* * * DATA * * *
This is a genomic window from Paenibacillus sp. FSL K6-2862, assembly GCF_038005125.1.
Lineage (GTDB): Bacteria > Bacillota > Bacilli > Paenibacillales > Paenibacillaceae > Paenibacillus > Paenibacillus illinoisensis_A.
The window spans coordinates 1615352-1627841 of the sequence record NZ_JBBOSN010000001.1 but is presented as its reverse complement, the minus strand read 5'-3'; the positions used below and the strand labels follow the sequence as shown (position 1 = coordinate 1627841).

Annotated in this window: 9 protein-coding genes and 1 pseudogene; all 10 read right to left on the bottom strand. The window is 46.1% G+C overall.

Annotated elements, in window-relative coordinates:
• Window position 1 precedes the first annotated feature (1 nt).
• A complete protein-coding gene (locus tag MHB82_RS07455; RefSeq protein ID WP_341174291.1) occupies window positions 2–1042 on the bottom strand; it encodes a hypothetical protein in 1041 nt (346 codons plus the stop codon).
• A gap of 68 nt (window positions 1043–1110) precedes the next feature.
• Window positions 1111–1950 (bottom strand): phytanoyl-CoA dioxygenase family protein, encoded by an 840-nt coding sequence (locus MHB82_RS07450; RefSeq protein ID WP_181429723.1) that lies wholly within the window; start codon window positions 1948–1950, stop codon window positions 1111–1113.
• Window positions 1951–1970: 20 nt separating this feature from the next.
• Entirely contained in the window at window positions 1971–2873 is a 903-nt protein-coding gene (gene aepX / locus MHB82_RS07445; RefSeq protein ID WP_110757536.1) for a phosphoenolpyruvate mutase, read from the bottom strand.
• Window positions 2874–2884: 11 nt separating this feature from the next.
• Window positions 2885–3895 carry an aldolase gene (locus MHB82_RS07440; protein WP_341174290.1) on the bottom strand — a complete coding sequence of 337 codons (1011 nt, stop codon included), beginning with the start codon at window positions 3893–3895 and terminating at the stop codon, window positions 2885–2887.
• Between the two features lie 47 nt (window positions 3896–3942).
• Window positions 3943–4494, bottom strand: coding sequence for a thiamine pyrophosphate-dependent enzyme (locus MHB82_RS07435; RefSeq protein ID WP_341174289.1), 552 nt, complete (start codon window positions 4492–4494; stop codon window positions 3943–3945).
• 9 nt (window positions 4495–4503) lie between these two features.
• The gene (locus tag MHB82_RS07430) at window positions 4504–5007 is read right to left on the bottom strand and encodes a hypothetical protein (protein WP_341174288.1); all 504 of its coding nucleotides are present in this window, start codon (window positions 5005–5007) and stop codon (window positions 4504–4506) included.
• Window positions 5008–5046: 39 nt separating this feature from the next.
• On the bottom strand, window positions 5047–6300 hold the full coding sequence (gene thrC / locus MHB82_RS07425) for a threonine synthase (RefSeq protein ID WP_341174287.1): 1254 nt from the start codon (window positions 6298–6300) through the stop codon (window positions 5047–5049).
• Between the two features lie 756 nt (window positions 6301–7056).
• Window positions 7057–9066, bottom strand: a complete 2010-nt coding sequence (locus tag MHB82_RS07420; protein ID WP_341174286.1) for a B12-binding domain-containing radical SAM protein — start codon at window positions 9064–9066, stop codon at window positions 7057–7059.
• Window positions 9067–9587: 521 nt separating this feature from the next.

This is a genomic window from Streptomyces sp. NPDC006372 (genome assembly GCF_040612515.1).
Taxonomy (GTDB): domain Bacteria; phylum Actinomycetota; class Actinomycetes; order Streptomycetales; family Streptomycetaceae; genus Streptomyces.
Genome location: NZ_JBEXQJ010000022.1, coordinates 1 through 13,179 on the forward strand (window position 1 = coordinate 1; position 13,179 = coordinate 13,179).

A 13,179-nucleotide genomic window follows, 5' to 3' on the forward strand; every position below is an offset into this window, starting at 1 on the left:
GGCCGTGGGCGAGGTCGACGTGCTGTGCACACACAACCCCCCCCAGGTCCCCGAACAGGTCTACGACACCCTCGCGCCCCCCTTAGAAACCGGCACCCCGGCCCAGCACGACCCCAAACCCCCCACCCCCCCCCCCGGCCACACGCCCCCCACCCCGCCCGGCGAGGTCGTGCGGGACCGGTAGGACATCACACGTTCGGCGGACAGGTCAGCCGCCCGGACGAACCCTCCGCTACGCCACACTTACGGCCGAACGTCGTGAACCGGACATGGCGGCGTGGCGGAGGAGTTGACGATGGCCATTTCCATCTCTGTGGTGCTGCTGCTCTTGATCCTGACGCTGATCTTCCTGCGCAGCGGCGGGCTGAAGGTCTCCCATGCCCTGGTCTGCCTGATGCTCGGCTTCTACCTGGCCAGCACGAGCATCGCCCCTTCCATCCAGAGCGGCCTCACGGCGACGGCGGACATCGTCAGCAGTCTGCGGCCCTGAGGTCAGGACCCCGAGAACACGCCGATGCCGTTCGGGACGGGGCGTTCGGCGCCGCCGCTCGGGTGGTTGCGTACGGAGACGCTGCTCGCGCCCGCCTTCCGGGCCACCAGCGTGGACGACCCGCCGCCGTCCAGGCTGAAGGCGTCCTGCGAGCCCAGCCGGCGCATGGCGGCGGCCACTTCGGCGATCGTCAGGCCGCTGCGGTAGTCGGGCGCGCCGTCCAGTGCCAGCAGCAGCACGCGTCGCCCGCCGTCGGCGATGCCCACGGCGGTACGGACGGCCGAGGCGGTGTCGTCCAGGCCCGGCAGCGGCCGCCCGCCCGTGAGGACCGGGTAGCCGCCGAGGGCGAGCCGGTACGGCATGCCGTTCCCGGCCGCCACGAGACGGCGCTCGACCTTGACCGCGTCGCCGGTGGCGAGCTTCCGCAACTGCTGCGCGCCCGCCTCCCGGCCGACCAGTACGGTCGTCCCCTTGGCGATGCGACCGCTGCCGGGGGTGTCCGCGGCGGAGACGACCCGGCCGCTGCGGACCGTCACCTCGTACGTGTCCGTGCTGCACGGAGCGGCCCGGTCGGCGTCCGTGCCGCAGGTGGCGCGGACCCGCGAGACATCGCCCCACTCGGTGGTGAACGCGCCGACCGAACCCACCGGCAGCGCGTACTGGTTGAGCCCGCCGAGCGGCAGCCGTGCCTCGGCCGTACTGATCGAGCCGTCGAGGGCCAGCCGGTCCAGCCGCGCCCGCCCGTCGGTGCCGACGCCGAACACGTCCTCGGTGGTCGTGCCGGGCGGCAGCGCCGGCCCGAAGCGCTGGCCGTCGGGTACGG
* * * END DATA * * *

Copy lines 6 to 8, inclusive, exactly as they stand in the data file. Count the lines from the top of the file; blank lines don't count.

• Window position 1 precedes the first annotated feature (1 nt).
• A complete protein-coding gene (locus tag MHB82_RS07455; RefSeq protein ID WP_341174291.1) occupies window positions 2–1042 on the bottom strand; it encodes a hypothetical protein in 1041 nt (346 codons plus the stop codon).
• A gap of 68 nt (window positions 1043–1110) precedes the next feature.